Express & Star

Plan for new flats in Wolverhampton turned down for second time

Plans to turn two large houses in a deprived area of Wolverhampton into six modern flats have been rejected by council bosses for the second time due to concerns over parking and heavy traffic.

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The two houses on Bilston Road, East Park, Wolverhampton. Photo: Lewis Architecture Limited

The conversion of the properties on Bilston Road, East Park was turned down in August last year because of fears it would cause jams on the nearby junction with Stowheath Lane.

Councillors were also worried about insufficient car parking space and that the site was already over-developed.

Planning bosses this week turned down an amended version of the planning application made by local businessman Gurjinder Bhella, again citing similar reasons.

In a statement outlining the council’s decision, planning officer Colin Noakes said: “The car park entrance is close to the signal-controlled junction of Stowheath Lane and Bilston Road and the proposal is an intensification of the existing residential use.

“Also, the proposed site entrance cannot accommodate the two-way traffic flow – orientated at 90 degrees to avoid disruption to the free flow of traffic along Stowheath Lane and the adjacent signal-controlled junction. The two car parking spaces closest to the entrance and the bin storage/grassed area would prevent this.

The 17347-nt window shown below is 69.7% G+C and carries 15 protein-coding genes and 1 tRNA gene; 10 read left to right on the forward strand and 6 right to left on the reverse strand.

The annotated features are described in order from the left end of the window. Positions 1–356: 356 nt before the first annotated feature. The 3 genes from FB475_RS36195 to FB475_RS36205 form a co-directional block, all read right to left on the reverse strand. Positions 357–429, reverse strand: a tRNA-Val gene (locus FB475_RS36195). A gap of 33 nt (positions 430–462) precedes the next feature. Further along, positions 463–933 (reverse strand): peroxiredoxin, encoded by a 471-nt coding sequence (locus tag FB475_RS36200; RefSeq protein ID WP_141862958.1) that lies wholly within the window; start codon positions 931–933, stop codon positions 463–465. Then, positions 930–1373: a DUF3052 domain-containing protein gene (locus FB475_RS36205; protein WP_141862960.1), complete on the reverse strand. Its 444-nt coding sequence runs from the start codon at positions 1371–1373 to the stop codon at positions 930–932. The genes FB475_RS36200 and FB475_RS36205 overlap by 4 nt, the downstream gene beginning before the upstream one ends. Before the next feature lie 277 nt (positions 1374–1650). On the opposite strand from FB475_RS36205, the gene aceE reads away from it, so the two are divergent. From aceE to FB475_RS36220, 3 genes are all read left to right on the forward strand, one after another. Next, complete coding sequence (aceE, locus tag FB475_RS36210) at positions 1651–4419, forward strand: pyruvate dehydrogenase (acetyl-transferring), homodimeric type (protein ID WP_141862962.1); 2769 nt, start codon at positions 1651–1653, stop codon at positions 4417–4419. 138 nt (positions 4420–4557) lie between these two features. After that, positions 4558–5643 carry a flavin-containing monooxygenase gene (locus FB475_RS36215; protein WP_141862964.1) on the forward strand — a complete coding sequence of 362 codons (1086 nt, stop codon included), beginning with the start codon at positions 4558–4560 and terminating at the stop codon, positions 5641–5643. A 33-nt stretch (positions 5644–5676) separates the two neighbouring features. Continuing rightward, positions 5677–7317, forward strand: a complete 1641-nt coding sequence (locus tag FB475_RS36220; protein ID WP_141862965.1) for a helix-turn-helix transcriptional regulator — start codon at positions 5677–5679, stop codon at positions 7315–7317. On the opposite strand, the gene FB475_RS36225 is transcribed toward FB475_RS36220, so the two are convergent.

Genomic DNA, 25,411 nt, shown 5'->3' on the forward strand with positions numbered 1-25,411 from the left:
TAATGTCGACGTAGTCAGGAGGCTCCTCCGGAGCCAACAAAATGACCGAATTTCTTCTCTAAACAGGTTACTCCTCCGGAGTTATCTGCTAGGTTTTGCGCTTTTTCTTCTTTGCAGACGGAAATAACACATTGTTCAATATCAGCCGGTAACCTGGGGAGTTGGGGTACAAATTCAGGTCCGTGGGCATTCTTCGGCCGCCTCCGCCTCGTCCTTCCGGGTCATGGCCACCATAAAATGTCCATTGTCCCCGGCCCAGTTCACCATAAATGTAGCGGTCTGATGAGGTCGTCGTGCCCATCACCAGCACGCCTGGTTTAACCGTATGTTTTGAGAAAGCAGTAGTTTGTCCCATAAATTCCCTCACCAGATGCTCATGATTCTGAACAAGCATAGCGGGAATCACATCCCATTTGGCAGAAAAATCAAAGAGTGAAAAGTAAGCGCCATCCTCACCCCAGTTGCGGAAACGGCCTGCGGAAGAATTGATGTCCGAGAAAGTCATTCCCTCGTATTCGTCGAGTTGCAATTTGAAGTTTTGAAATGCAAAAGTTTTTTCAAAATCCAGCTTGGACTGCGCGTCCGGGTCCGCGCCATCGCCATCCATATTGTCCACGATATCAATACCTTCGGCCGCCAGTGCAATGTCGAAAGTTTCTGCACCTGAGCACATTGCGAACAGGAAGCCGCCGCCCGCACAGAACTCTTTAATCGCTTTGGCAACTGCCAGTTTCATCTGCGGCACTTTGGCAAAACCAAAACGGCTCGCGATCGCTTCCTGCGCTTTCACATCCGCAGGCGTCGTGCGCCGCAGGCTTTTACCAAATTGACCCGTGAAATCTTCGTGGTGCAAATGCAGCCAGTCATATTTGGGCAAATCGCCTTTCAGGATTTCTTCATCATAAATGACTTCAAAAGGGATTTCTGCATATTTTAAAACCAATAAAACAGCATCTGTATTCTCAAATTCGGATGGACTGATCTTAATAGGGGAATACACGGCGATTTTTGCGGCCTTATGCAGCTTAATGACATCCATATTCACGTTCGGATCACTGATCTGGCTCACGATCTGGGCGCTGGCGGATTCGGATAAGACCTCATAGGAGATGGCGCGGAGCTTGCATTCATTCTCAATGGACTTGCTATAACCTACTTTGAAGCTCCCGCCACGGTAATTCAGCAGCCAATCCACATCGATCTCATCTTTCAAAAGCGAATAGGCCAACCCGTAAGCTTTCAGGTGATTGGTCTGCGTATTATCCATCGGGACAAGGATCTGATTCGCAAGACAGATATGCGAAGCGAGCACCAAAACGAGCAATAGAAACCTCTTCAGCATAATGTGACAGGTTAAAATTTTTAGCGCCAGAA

“It has the potential to be seriously detrimental to highway safety and the free flow of traffic. The provision of only six parking spaces falls below the required standard. This is likely to lead to future occupiers and visitors parking on the road and causing a serious impact to highway safety and the free flow of traffic.

“Overall, the proposal fails to provide an attractive, green residential environment with adequate amenity space. The level of useable amenity space proposed falls short of the required standard for the size of the development,” he added.

“A large portion of the space does not protect the privacy of the ground floor flats. The layout of some of the flats fails to create satisfactory and flexible living space. The kitchen and living area in flats one and four are too small.

“And two windows in flat five will directly overlook into the property next door, adversely affecting the privacy of the occupants of that property.”

The site is located in one of Wolverhampton’s most deprived areas and is currently occupied by two three-bedroom homes.